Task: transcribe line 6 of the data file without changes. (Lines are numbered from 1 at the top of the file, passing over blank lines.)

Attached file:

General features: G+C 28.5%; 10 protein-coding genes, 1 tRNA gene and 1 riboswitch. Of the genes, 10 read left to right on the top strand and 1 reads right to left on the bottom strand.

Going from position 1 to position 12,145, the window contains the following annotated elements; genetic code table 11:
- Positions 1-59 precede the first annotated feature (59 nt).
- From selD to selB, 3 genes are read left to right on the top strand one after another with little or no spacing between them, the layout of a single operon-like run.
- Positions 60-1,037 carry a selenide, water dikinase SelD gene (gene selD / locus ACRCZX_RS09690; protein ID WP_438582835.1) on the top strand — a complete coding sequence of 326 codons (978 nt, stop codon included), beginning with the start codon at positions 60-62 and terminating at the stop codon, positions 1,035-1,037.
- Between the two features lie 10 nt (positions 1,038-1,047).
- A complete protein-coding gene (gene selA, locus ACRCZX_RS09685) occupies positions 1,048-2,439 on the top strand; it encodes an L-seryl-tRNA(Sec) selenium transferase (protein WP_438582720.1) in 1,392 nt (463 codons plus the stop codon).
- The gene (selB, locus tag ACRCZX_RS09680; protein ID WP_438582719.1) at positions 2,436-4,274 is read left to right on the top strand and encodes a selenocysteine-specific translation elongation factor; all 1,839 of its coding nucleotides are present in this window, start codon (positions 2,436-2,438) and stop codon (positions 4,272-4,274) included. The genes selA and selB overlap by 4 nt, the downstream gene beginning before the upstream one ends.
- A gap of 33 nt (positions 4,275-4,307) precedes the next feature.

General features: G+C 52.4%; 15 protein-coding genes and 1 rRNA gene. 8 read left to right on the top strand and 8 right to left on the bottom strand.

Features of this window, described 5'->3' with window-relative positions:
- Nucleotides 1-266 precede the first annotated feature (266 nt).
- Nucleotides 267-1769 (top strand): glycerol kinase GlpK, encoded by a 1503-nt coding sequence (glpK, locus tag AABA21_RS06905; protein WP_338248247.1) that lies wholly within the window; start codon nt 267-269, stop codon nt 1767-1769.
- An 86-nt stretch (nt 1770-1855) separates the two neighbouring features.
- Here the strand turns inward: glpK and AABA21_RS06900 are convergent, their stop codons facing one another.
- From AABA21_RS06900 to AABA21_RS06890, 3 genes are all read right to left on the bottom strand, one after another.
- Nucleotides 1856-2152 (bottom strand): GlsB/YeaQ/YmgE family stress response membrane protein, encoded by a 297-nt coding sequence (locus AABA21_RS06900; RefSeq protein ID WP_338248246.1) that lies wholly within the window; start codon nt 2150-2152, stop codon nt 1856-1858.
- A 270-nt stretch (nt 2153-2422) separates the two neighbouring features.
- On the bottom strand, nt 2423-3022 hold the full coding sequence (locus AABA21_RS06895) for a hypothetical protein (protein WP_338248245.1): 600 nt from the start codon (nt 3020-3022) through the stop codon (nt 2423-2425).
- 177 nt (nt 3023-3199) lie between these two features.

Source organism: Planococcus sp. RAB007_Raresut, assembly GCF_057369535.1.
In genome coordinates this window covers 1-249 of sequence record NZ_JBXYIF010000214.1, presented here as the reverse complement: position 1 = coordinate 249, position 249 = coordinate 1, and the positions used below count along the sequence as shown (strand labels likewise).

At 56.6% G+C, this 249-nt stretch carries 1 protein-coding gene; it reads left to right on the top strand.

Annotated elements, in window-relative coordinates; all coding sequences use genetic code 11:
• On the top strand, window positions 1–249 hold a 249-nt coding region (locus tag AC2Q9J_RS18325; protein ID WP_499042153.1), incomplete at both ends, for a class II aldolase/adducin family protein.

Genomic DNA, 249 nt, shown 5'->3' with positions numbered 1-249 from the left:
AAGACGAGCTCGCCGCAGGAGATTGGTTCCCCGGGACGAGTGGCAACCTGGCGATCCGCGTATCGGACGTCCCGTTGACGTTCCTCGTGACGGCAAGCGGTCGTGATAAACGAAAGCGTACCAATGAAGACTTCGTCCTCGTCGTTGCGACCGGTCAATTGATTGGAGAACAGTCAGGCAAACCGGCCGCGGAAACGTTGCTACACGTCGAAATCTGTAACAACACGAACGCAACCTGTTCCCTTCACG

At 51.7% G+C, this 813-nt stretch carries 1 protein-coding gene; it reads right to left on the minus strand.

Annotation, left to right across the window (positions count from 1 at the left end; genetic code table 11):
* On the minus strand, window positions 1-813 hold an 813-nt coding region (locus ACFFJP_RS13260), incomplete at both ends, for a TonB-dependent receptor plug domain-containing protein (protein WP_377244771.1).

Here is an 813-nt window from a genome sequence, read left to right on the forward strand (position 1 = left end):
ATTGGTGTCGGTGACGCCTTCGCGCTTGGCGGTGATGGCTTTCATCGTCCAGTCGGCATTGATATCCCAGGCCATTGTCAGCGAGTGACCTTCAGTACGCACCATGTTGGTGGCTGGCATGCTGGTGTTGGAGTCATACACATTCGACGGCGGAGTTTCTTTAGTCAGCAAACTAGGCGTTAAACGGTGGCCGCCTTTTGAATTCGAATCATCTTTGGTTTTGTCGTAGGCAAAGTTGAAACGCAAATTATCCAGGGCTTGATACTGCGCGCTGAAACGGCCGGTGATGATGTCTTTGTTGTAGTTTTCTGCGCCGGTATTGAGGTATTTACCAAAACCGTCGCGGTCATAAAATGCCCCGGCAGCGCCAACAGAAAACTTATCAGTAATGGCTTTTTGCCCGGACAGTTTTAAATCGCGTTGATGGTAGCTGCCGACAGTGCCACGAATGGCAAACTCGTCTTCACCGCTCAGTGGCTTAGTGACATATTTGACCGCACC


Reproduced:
- Between the two features lie 10 nt (positions 1,038-1,047).